On May 5, 2020, FERC issued a Notice shortening the period from 21 days to 5 business days for interventions and protests to filings submitted under Federal Power Act (“FPA”) Section 204.  With some exceptions, FPA Section 204 grants FERC the authority to regulate the issuance of securities and assumption of certain liabilities by public utilities.  In shortening the commenting period, FERC expressly cited the desire to expedite review of FPA 204 filings as may be necessary to ensure public utility liquidity in the face of the ongoing COVID-19 pandemic.  A copy of the Notice, issued in Docket No. AD20-16-000, can be found here.

 

On May 7, 2020, FERC’s Division of Audits and Accounting issued a guidance letter on how regulated entities may account for expected credit losses on accounts receivable.  The letter, issued to ease regulatory burdens on the energy industry in the midst of the ongoing COVID-19 pandemic, clarifies that Financial Accounting Standard Board’s Accounting Standards Update (“ASU”) No. 2016-13 is an acceptable methodology for purposes of financial accounting and reporting obligations on jurisdictional public utilities and licensees, natural gas companies, oil pipeline companies, and centralized service companies. Continue Reading FERC Issues Guidance on Accounting for Credit and Accounts Receivable Losses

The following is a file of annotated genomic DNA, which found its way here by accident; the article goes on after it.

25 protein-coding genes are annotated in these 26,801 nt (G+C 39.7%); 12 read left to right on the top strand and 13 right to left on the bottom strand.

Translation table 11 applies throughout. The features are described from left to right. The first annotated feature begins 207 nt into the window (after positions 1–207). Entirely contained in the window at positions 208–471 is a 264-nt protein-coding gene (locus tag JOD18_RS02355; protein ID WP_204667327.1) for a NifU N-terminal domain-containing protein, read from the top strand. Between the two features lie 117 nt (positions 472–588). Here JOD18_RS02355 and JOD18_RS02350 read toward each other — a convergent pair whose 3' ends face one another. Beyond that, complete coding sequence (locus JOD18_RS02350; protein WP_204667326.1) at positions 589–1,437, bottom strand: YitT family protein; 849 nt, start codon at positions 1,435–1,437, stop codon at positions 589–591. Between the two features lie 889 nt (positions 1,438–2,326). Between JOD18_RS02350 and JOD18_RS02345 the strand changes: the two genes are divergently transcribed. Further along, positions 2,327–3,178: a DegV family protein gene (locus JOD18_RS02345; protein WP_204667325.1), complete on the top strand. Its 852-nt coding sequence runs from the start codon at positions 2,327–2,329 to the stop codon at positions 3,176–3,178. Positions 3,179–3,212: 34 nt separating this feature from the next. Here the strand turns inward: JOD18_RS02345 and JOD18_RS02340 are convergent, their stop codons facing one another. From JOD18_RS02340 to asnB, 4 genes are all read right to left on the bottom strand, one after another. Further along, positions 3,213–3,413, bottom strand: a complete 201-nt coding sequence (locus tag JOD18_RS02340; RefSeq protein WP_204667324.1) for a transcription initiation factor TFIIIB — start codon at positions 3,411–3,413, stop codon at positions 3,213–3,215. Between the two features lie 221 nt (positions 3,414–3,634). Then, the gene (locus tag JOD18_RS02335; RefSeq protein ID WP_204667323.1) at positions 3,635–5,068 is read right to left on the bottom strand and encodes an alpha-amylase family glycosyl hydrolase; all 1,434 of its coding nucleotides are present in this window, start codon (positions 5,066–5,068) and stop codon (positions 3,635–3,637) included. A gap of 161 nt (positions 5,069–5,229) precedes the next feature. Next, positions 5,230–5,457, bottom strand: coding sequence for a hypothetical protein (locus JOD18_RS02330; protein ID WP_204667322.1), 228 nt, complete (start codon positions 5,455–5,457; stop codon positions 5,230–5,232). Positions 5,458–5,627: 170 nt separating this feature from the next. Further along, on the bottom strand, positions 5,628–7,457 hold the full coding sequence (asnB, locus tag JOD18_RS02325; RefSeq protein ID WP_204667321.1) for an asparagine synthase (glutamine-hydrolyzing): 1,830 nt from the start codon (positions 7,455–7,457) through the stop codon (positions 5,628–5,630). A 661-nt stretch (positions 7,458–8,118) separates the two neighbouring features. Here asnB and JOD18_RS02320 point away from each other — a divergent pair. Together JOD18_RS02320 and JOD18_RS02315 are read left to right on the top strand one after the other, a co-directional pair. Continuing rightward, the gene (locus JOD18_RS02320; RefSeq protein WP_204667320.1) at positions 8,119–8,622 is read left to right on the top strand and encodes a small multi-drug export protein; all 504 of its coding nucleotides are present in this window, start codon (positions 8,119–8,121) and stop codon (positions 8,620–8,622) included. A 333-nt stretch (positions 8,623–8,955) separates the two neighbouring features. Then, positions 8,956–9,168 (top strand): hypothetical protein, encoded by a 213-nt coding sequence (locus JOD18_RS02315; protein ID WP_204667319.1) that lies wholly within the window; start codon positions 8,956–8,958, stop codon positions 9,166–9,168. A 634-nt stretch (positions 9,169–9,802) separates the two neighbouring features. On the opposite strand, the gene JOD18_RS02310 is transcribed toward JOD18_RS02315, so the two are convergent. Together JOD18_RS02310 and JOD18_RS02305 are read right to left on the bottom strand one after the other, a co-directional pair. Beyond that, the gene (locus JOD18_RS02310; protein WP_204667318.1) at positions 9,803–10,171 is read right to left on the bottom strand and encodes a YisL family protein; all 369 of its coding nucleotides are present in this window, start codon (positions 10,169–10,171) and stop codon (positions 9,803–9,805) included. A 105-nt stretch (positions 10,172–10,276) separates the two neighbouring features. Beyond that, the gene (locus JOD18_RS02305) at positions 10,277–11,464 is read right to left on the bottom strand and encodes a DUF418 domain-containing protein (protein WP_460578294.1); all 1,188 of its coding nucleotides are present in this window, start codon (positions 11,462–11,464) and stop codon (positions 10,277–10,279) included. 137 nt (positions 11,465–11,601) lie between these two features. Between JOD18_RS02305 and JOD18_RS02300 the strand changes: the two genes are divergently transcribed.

On April 30, 2020, FERC accepted the New York Independent System Operator, Inc.’s (“NYISO”) proposed revisions to its Open Access Transmission Tariff (“OATT”) and its Market Administration and Control Area Services Tariff intended to enhance the integration of its Generator Deactivation Process with its Reliability Planning Process. NYISO proposed to establish a Short-Term Reliability Process using quarterly Short-Term Assessment of Reliability (“STAR”) studies that simultaneously evaluate the reliability impact of both generator deactivations and other changes that may impact transmission facilities (“Proposal”). FERC found that the Proposal will enhance NYISO’s current Generator Deactivation Process into a more efficient and comprehensive Short-Term Reliability Process. Continue Reading FERC Accepts NYISO’s Proposed Tariff Revisions Regarding Its Short-Term Reliability Process